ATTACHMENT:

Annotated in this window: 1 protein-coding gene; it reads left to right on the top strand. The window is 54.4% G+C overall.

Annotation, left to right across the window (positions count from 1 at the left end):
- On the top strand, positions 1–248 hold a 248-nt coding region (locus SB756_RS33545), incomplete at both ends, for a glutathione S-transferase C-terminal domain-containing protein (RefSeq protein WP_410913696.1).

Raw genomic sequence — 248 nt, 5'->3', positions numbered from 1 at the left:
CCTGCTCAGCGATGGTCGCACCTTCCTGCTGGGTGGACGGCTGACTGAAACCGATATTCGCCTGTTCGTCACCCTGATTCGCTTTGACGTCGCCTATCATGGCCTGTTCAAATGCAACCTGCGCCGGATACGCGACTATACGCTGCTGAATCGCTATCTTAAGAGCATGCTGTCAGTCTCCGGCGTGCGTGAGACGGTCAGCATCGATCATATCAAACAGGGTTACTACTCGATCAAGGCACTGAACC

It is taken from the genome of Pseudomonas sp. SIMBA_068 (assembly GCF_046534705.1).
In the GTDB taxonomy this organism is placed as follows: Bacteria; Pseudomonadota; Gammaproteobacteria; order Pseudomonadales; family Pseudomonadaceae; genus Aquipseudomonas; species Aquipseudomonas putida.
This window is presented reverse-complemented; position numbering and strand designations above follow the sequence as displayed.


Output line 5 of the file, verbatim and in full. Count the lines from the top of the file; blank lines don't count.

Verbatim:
CCTGCTCAGCGATGGTCGCACCTTCCTGCTGGGTGGACGGCTGACTGAAACCGATATTCGCCTGTTCGTCACCCTGATTCGCTTTGACGTCGCCTATCATGGCCTGTTCAAATGCAACCTGCGCCGGATACGCGACTATACGCTGCTGAATCGCTATCTTAAGAGCATGCTGTCAGTCTCCGGCGTGCGTGAGACGGTCAGCATCGATCATATCAAACAGGGTTACTACTCGATCAAGGCACTGAACC